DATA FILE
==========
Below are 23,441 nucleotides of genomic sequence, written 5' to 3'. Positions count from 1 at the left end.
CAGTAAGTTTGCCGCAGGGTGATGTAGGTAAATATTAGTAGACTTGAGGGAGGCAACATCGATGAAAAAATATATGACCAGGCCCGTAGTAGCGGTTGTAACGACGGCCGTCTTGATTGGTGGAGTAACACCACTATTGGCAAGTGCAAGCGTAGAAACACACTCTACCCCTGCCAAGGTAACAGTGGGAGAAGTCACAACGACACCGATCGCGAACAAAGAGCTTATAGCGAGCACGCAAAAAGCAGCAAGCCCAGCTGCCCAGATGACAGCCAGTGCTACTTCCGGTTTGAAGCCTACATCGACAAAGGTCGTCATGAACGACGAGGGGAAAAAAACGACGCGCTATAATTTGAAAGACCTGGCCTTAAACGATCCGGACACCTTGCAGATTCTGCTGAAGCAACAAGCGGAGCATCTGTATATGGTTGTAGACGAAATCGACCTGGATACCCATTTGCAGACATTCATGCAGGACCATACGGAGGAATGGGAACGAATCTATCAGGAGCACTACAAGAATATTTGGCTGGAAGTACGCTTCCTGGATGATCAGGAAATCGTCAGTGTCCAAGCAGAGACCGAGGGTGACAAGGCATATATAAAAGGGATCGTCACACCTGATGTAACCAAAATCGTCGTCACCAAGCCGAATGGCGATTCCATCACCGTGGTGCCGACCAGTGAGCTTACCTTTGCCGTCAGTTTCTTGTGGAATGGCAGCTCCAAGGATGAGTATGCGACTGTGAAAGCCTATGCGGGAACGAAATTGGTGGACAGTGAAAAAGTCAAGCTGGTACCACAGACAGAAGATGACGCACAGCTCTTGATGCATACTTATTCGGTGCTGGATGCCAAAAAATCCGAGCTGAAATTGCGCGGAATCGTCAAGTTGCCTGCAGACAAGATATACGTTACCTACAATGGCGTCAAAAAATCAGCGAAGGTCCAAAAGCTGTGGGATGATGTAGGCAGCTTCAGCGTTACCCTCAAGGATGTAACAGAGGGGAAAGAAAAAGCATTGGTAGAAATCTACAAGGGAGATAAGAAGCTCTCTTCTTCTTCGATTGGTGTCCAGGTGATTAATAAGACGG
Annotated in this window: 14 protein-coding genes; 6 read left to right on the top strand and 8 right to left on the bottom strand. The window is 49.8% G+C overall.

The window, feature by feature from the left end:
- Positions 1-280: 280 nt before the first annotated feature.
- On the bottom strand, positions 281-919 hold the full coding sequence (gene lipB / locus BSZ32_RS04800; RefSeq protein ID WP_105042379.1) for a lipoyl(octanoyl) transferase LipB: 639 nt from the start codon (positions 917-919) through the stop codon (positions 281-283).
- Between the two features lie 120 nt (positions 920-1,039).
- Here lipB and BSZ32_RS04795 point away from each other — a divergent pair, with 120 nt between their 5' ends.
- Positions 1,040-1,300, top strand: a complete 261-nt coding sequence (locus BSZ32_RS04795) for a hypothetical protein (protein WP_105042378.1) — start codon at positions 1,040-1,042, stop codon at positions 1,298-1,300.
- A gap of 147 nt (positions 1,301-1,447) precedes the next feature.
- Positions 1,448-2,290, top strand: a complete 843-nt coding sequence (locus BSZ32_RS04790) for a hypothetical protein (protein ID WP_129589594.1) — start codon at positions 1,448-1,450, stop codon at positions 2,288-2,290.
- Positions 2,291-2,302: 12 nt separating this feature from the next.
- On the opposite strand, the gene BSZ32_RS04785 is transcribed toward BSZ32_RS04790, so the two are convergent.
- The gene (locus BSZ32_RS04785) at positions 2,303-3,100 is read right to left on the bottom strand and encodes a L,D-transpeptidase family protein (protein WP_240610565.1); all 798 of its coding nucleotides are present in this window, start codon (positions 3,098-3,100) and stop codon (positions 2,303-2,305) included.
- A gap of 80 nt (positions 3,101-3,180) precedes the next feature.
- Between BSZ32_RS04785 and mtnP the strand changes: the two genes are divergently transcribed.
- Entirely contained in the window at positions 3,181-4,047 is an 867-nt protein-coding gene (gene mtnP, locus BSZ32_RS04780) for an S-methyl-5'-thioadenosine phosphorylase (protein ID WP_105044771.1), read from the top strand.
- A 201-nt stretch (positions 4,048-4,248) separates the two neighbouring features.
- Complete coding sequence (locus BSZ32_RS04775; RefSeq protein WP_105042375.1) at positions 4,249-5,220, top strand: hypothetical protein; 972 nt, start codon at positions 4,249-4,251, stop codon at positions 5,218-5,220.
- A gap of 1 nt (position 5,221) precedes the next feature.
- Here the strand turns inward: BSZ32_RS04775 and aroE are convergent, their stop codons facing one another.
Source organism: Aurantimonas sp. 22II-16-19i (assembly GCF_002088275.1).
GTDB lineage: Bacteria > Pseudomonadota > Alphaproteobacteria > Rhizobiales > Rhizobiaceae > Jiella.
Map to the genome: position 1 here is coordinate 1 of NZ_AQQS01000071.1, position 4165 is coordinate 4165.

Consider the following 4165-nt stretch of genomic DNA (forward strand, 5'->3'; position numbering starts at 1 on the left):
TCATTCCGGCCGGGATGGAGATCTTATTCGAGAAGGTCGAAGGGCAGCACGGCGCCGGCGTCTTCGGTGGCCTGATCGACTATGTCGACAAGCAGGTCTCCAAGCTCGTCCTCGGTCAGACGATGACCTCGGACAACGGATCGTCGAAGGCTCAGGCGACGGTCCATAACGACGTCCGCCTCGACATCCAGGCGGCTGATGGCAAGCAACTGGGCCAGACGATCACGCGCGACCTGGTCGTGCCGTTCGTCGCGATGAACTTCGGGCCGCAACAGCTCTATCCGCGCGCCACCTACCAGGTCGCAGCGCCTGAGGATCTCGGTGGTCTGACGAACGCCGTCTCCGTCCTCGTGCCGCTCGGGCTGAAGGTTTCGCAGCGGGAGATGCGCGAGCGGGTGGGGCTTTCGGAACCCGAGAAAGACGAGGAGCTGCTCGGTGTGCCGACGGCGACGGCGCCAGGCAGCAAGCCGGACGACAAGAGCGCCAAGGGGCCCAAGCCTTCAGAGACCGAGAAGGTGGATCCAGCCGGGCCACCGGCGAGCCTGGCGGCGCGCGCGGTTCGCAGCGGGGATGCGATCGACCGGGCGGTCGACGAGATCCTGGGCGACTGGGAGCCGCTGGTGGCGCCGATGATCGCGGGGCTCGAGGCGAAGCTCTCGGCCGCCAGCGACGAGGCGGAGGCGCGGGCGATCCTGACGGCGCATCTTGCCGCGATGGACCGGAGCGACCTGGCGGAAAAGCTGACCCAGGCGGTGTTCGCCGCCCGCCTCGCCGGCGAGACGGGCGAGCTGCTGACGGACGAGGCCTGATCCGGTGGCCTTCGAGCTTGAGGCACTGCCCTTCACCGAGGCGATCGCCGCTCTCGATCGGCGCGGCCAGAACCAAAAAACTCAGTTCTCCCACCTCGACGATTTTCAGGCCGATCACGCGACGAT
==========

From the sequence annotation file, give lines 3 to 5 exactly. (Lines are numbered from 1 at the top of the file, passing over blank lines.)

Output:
Annotated in this window: 14 protein-coding genes; 6 read left to right on the top strand and 8 right to left on the bottom strand. The window is 49.8% G+C overall.

The window, feature by feature from the left end:
- Positions 1-280: 280 nt before the first annotated feature.